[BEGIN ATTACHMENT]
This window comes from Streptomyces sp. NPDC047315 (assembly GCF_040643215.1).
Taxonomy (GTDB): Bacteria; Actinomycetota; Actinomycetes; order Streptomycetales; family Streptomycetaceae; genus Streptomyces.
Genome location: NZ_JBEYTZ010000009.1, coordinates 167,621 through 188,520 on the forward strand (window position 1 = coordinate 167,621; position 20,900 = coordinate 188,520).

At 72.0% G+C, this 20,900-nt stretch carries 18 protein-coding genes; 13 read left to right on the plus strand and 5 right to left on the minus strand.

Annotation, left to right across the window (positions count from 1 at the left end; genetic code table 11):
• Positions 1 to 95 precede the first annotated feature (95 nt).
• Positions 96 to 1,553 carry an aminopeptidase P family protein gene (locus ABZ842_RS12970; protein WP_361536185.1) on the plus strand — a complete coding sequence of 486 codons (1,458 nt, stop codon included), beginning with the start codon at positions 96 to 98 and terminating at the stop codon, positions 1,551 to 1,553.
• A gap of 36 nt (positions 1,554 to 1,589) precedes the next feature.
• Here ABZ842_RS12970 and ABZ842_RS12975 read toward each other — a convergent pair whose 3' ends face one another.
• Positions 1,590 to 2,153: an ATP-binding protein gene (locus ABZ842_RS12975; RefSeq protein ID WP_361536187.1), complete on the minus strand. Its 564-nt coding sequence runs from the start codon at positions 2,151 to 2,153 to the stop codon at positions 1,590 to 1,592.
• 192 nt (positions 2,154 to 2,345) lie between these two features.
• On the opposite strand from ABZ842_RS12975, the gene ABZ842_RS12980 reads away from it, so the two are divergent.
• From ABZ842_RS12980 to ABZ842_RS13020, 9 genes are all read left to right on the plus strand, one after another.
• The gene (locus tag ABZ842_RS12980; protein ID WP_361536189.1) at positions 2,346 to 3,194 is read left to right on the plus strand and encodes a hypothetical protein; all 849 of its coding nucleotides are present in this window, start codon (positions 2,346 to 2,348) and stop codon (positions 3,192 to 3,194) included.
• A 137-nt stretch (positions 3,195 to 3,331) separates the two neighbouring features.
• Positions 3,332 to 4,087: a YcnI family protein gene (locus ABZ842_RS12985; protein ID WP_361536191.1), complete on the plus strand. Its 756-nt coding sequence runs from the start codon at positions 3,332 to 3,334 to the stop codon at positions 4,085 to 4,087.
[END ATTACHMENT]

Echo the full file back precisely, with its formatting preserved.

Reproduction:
This window comes from Streptomyces sp. NPDC047315 (assembly GCF_040643215.1).
Taxonomy (GTDB): Bacteria; Actinomycetota; Actinomycetes; order Streptomycetales; family Streptomycetaceae; genus Streptomyces.
Genome location: NZ_JBEYTZ010000009.1, coordinates 167,621 through 188,520 on the forward strand (window position 1 = coordinate 167,621; position 20,900 = coordinate 188,520).

At 72.0% G+C, this 20,900-nt stretch carries 18 protein-coding genes; 13 read left to right on the plus strand and 5 right to left on the minus strand.

Annotation, left to right across the window (positions count from 1 at the left end; genetic code table 11):
• Positions 1 to 95 precede the first annotated feature (95 nt).
• Positions 96 to 1,553 carry an aminopeptidase P family protein gene (locus ABZ842_RS12970; protein WP_361536185.1) on the plus strand — a complete coding sequence of 486 codons (1,458 nt, stop codon included), beginning with the start codon at positions 96 to 98 and terminating at the stop codon, positions 1,551 to 1,553.
• A gap of 36 nt (positions 1,554 to 1,589) precedes the next feature.
• Here ABZ842_RS12970 and ABZ842_RS12975 read toward each other — a convergent pair whose 3' ends face one another.
• Positions 1,590 to 2,153: an ATP-binding protein gene (locus ABZ842_RS12975; RefSeq protein ID WP_361536187.1), complete on the minus strand. Its 564-nt coding sequence runs from the start codon at positions 2,151 to 2,153 to the stop codon at positions 1,590 to 1,592.
• 192 nt (positions 2,154 to 2,345) lie between these two features.
• On the opposite strand from ABZ842_RS12975, the gene ABZ842_RS12980 reads away from it, so the two are divergent.
• From ABZ842_RS12980 to ABZ842_RS13020, 9 genes are all read left to right on the plus strand, one after another.
• The gene (locus tag ABZ842_RS12980; protein ID WP_361536189.1) at positions 2,346 to 3,194 is read left to right on the plus strand and encodes a hypothetical protein; all 849 of its coding nucleotides are present in this window, start codon (positions 2,346 to 2,348) and stop codon (positions 3,192 to 3,194) included.
• A 137-nt stretch (positions 3,195 to 3,331) separates the two neighbouring features.
• Positions 3,332 to 4,087: a YcnI family protein gene (locus ABZ842_RS12985; protein ID WP_361536191.1), complete on the plus strand. Its 756-nt coding sequence runs from the start codon at positions 3,332 to 3,334 to the stop codon at positions 4,085 to 4,087.